> comes to worst, (I think you said the bleeding was slight and only a
> bit
> annoying?), accept the prescription, don't take the pills and after
> the
> requisite time has elapsed present him/her with unchanged symptoms.
> I'm
> going over to medline now to see if I can find anything on using
> Provera
> this way. Will report back later, if you like. BTW do NOT allow your
> doctor to use injectible depo- provera, no matter what. If you have a
> bad reaction you'll just have to wait it out and it can take 2-3
> months
> to get the stuff out of your system. I'll let you know if i find
> anything.

> Terri
> posted and emailed

> > The doctor
> > wants me to try Provera for the bleeding. I can't find any
> references
> > for
> > this use of Provera. I am also VERY prone to depression. I read all
> I
> > can
> > find on polyps and understand that it is rather simple to remove
> them.
> > Is
> > there ANY reason for the trial of Provera?? I told her I would
> rather
> > go
> > ahead with the surgery, but she said it was "not allowed" without
> > trying
> > medical therapy first. Does this make any sense??

Okay, it seems that provera is used a diagnostic tool. If the provera
doesn't stop the bleeding after a trial of several months then your
doctor is allowed to look further to treat what you say is already clear
- bleeding polyps. Maybe he/she is misunderstanding or generalizing from
the wrong guidelines? If bleeding polyps are visisble and you say they
are, why would there be any need to use provera to diagnose the cause of
dysfunctional bleeding.

Terri

- Show quoted text -

Quote:
> > Any input appreciated!
> > Deb



Wed, 11 Oct 2000 03:00:00 GMT
 Provera for bleeding of cervical polyps?


Quote:

> > There's no such thing as normal {*filter*}work at thius point in our lives.
> > Hormone levels change from minute to minute and all the {*filter*}work tells
>   ^^^^^^^^^^^^^^^^^^^^^^^^^^^^^^^^^^^^^^^^^^^

> Now, I thought shelly said this was a myth? I'm confused. (I wondered
> why she said this, but I thought I must have missed some crucial
> information along the way.)

        This is mixing apples and oranges, I think.

        I said that the image of "wild, out of control, raging" hormones
is a myth when it has been objectively studied. Hormones -flucuate- but
the image of a woman being a "victim" of her out of control hormones seems
to play into the hands of those who choose that state of existence for
what ever purposes they need to use this excuse for their lives.

        The "hormone" {*filter*} tests are more than worthless primarily
because there are no standards for what is "normal." And I believe it is
the FSH level test that is what is so notoriously unreliable. Has the FSH
level, "wild and out of control" as it may be, ever been implicated in
victimizing the lives of meno women?  This I do not know.

        But there is a ready acceptance among many that estrogen and
progesterone go out of control at meno and are to be cursed for all of our
problems and that they need to be "balanced" some how, and all of our
problems would somehow go away. This is the present mythology I was
referring to.

        The only hormones ...according to the studies in the first NAMS
archives .....that got out of control during a hot flash were the stress
-fight or flight- hormones. The estrogen levels did not show any variation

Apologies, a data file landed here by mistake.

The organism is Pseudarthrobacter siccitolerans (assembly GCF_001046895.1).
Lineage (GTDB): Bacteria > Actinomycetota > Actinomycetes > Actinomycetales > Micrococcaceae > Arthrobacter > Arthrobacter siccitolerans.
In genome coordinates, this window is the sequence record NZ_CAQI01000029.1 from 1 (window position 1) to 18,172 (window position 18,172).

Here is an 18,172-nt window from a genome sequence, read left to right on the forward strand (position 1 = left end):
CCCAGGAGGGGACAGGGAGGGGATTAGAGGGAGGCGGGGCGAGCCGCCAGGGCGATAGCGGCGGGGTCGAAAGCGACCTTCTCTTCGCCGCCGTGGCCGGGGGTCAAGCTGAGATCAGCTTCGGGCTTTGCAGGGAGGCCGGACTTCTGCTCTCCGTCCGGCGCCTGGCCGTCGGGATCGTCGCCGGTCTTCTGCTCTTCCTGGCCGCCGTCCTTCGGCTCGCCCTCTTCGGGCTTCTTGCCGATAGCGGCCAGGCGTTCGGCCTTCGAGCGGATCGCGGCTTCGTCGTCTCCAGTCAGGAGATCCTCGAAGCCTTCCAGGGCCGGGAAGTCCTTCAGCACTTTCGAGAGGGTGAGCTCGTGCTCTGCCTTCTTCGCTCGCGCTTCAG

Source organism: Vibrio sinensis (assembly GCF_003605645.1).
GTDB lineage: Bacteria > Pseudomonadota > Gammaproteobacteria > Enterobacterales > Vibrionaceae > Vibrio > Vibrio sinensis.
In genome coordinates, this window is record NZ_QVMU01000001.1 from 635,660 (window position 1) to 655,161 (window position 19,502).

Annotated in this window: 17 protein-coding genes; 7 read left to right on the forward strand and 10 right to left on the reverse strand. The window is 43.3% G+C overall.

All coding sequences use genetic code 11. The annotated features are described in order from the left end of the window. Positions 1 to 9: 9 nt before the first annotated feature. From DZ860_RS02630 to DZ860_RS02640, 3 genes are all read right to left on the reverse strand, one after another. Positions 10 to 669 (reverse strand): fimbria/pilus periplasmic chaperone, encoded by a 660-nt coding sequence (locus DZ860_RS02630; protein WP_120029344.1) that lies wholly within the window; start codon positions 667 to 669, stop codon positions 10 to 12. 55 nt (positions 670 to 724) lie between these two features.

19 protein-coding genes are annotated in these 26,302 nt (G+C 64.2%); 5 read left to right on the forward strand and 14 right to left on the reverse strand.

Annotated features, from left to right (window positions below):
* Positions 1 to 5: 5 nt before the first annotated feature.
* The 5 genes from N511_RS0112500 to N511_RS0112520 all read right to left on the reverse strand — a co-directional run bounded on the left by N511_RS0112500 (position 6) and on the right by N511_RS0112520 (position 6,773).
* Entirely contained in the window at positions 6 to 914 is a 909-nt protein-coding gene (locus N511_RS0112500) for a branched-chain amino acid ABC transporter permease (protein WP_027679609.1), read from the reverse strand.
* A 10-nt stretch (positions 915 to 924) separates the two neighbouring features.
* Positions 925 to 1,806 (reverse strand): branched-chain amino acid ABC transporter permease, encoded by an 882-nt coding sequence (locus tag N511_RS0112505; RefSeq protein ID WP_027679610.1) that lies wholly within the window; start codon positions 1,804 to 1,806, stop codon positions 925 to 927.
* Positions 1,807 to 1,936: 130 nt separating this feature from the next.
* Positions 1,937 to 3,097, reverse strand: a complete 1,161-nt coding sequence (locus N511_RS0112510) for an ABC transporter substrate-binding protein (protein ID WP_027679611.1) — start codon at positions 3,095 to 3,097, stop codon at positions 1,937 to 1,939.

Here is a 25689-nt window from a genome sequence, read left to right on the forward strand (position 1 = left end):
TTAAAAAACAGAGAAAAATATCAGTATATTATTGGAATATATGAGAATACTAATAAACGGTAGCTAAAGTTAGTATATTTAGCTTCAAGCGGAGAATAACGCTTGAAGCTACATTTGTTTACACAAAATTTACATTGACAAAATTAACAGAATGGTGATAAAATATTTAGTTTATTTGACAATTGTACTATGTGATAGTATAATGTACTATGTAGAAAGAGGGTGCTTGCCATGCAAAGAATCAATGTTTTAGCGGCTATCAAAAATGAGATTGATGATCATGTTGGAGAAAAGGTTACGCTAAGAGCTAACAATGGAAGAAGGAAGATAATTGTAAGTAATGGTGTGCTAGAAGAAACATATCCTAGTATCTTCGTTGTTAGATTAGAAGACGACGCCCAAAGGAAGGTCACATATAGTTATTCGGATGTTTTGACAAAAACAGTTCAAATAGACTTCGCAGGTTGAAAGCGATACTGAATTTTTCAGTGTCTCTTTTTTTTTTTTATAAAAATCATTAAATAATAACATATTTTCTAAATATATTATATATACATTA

at all. The measurements were taken during the time of the hot flash. Dr.
Susan Love also referred to this research on a panel discussion I
attended. She claimed that it seems to be the flucuations of hormones that
occur that lead to the somatic changes at meno, but no raging out of
control scenario, appealing as that is for some.

        And then there was that recent PMS study where hormones were
"objectively"  manipulated to see if they could trigger PMS and they found
that only -some- women were sensitive to the re-introduction of the
hormones, but that the hormones themselves were not universally
responsible for the PMS. Much still needs to be learned before there is
any factual validity to the catch-all image of women being victims of "out
of control, raging"  hormones.  I fear this can be a self-fullfilling
cosmology for the unaware.

        But yes, we are responsive to fluctuations in hormones. How could
we not be. We all had periods, did we not? I would sure say that the body
was being responsive to changes in hormone levels then. But, I do believe
it is widely accepted that it is normal to have periods.

shelly



Thu, 12 Oct 2000 03:00:00 GMT
 Provera for bleeding of cervical polyps?

Yes, the polyps were seen at the pelvic exam. She was unable to grasp them
or "twist them off" but did say they were bleeding and quite likely my
problem. She did EMB, Pap and U/S...all within normal with "benign cervical
changes" and no fibroids. I suspect that the Provera is a cost saving option
as our clinic (military) has just become an HMO. She indicated that if the
Provera regulated  the bleeding, I would stay on it indefinitely. Since I
know the bleeding does not have a serious cause, I have opted to put up with
it rather than risk the side effects of the Provera. Thank you so much for
the input.
Debbie Harris



Sat, 14 Oct 2000 03:00:00 GMT
 Provera for bleeding of cervical polyps?


Quote:

> Over age 43 many physicians recommend an endometrial biopsy in the office
> (could be done at same time as cerical polyp removal) before going to D&C.
> Rick Jelovsek MD
> Woman's Diagnostic {*filter*}

        We had a woman MD a while back tell us that you could detect
uterine cancer from a PAP exam ...seems there was some sort of more
invasive PAP than just the cervical smear that she was talking about. What
do you know about this?

        Needless to say the male doctor that told us you could detect